Boston's Jack Williams and "Wednesday's Child"
I’m part Puerto Rican and part Irish. I like to help people. I already know what I’m going to be when I grow up — a doctor or a therapist … All I need is an adoptive home.
That day, Mary Beth Carmody came home early from her job as an attorney in the U.S. attorney’s office to her house in Framingham. She turned on the television just as Angel appeared. “I thought I was watching my kid,” she recalls. “I immediately called [the Massachusetts Adoption Resource Exchange] and kept getting a busy signal. I ran out to get groceries and called back. They said they were getting so many calls, there would be an informational meeting in two weeks. I thought to myself, ‘They will never give this kid to a single parent.'”
At the meeting, Angel’s therapist said, “This is a kid you will want to give 110 percent. Not only is he capable of bonding, he desires it.” And then the prospective parents were told about Angel. His mother was 13 or 14 when she gave birth. When Angel was 4, his father went to prison. His mother cooked her drugs over the kitchen stove, and when Angel entered kindergarten in Chelsea, his teacher saw him snorting sugar through a straw the way he thought his mother did. By age 5, Angel roamed the streets. He climbed into garbage bins, looking for food for himself and his three younger siblings. He stole food from neighborhood stores. He’d run after the pizza truck, and the drivers let him fold boxes in exchange for slices. When he was 6, the state removed Angel and his siblings from their mother’s home.
The boy who was once called Angel is now a young man of 26. He has changed his name to Luis. He sits beside Mary Beth Carmody on a sofa in their comfortable living room; they take turns remembering how their lives intersected after she saw him on “Wednesday’s Child.”
“I remember my birth mother dressing us up. I remember the courthouse. I remember hearing the judge yell. Seeing my birth mother cry. Someone telling me I was going on a trip but my mother couldn’t go,” Luis says. “I know there’s a hell. I’ve lived it. Being in foster care was hell. In my second foster home, I was one of 14 foster kids. [Today the legal limit in Massachusetts is six children, including birth, adopted, foster, and day care children, per home at any one time.] We felt like prisoners. We were beaten. Once I was so hungry I sneaked into the kitchen and took a cookie. The foster mother grabbed me and took every cookie in the package and stuffed them in my mouth.”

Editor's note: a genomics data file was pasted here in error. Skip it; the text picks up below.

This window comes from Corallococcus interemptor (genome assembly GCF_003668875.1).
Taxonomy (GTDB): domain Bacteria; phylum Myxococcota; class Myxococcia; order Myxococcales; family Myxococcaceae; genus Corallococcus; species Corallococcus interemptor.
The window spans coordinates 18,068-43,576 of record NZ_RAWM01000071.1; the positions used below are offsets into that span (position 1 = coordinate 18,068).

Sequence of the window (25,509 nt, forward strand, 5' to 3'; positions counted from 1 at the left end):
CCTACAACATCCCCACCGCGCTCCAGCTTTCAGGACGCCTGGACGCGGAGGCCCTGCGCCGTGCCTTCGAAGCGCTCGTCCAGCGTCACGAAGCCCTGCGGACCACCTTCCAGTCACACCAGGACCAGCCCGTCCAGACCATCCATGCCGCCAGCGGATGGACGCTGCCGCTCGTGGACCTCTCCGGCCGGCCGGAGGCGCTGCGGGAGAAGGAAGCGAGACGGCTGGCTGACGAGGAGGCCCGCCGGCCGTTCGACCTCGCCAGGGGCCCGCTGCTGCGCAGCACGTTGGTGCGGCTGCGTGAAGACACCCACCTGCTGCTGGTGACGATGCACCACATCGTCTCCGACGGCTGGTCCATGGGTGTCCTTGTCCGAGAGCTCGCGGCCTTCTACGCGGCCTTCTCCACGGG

The abuse in that foster home eventually led Luis to being hospitalized. “My brain would shut off and I’d black out,” he says. He remembers shaking and rocking back and forth for hours. Doctors treated him for severe depression and he was appointed a guardian ad litem to see that he was cared for. A judge ordered Luis’s foster agency to contact “Wednesday’s Child” and to come up with an adoption plan.
The first time Mary Beth met the boy called Angel, they bonded while putting together a red Lamborghini model she’d brought him. When she stood up to leave, he put out his hand and said, “So when am I going to be adopted?” This was in March 1992; Luis moved in in May, and after fulfilling the state’s six-month residency requirement, they legally became a family in November.
Mary Beth came from a large Irish-Catholic family, and suddenly Angel’s life was filled with uncles and aunts and cousins and grandparents. He struggled with schoolwork, but he never said no to the tutors and summer schools. He started catching up. But this is not a story from Disney; when Luis was 14, he got into some trouble. When the police called Mary Beth, her son was sitting in a jail cell.
“I still couldn’t completely trust her,” Luis says today. “I knew trust meant hurt. I viewed all adults as people who would hurt me and leave me and abandon me — how bad can I be before you give up on me? I was sitting in the cell and I could hear her outside the door, and I thought they must be doing papers to send me away again.”
Instead, to her son’s shock, Mary Beth walked into his cell. “I loved you yesterday,” she said. “And I’ll love you tomorrow. Have I passed all your tests? I am not going away.”
They worked together after that, a family struggling through the barriers of a past neither could control. Luis attended Curry College, where he starred in theatrical productions. On his graduation day in 2004, the commencement speaker was Jack Williams.
Williams stood on stage in cap and gown and told everyone that whenever they think life is tough, he wanted them to remember the story of a boy named Angel. When he finished he said, “That boy is here with us today.” He called Luis Carmody to receive his diploma as 5,000 people stood and cheered.
“Jack told me once,” says Mary Beth, “the hardest thing is not having a child find a home. He sees greatness. He sees potential.”
“Nobody else can really understand what it feels like to be unwanted,” Luis says. “In a strange way, all of the ‘Wednesday’s Children’ are brothers and sisters. And Jack is our father.”